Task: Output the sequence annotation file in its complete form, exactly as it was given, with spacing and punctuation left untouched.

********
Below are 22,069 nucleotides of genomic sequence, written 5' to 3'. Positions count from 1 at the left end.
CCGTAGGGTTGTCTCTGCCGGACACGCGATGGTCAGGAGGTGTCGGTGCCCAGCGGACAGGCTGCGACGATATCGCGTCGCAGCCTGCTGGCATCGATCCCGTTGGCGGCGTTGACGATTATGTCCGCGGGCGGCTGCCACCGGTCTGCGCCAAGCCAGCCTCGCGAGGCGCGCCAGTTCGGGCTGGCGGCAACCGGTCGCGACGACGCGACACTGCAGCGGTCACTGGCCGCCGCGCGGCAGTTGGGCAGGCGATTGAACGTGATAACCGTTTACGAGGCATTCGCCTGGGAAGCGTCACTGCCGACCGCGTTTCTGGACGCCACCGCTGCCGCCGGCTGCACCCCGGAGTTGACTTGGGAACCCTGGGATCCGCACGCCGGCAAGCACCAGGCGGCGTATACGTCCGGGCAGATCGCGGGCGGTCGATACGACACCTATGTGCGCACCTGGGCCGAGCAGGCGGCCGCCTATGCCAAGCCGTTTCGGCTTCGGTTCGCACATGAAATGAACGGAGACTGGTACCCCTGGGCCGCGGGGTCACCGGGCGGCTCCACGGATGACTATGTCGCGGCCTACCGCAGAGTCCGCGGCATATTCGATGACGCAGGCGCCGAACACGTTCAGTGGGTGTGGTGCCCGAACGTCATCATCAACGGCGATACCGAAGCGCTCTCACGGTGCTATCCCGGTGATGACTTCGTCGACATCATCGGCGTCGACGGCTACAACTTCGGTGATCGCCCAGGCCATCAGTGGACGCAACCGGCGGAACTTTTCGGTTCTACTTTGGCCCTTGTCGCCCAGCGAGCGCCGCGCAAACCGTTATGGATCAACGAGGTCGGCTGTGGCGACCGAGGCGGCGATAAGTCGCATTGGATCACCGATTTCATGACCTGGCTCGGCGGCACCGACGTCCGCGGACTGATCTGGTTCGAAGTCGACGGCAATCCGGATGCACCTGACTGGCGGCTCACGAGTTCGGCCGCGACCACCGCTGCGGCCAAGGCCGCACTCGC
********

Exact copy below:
Below are 22,069 nucleotides of genomic sequence, written 5' to 3'. Positions count from 1 at the left end.
CCGTAGGGTTGTCTCTGCCGGACACGCGATGGTCAGGAGGTGTCGGTGCCCAGCGGACAGGCTGCGACGATATCGCGTCGCAGCCTGCTGGCATCGATCCCGTTGGCGGCGTTGACGATTATGTCCGCGGGCGGCTGCCACCGGTCTGCGCCAAGCCAGCCTCGCGAGGCGCGCCAGTTCGGGCTGGCGGCAACCGGTCGCGACGACGCGACACTGCAGCGGTCACTGGCCGCCGCGCGGCAGTTGGGCAGGCGATTGAACGTGATAACCGTTTACGAGGCATTCGCCTGGGAAGCGTCACTGCCGACCGCGTTTCTGGACGCCACCGCTGCCGCCGGCTGCACCCCGGAGTTGACTTGGGAACCCTGGGATCCGCACGCCGGCAAGCACCAGGCGGCGTATACGTCCGGGCAGATCGCGGGCGGTCGATACGACACCTATGTGCGCACCTGGGCCGAGCAGGCGGCCGCCTATGCCAAGCCGTTTCGGCTTCGGTTCGCACATGAAATGAACGGAGACTGGTACCCCTGGGCCGCGGGGTCACCGGGCGGCTCCACGGATGACTATGTCGCGGCCTACCGCAGAGTCCGCGGCATATTCGATGACGCAGGCGCCGAACACGTTCAGTGGGTGTGGTGCCCGAACGTCATCATCAACGGCGATACCGAAGCGCTCTCACGGTGCTATCCCGGTGATGACTTCGTCGACATCATCGGCGTCGACGGCTACAACTTCGGTGATCGCCCAGGCCATCAGTGGACGCAACCGGCGGAACTTTTCGGTTCTACTTTGGCCCTTGTCGCCCAGCGAGCGCCGCGCAAACCGTTATGGATCAACGAGGTCGGCTGTGGCGACCGAGGCGGCGATAAGTCGCATTGGATCACCGATTTCATGACCTGGCTCGGCGGCACCGACGTCCGCGGACTGATCTGGTTCGAAGTCGACGGCAATCCGGATGCACCTGACTGGCGGCTCACGAGTTCGGCCGCGACCACCGCTGCGGCCAAGGCCGCACTCGC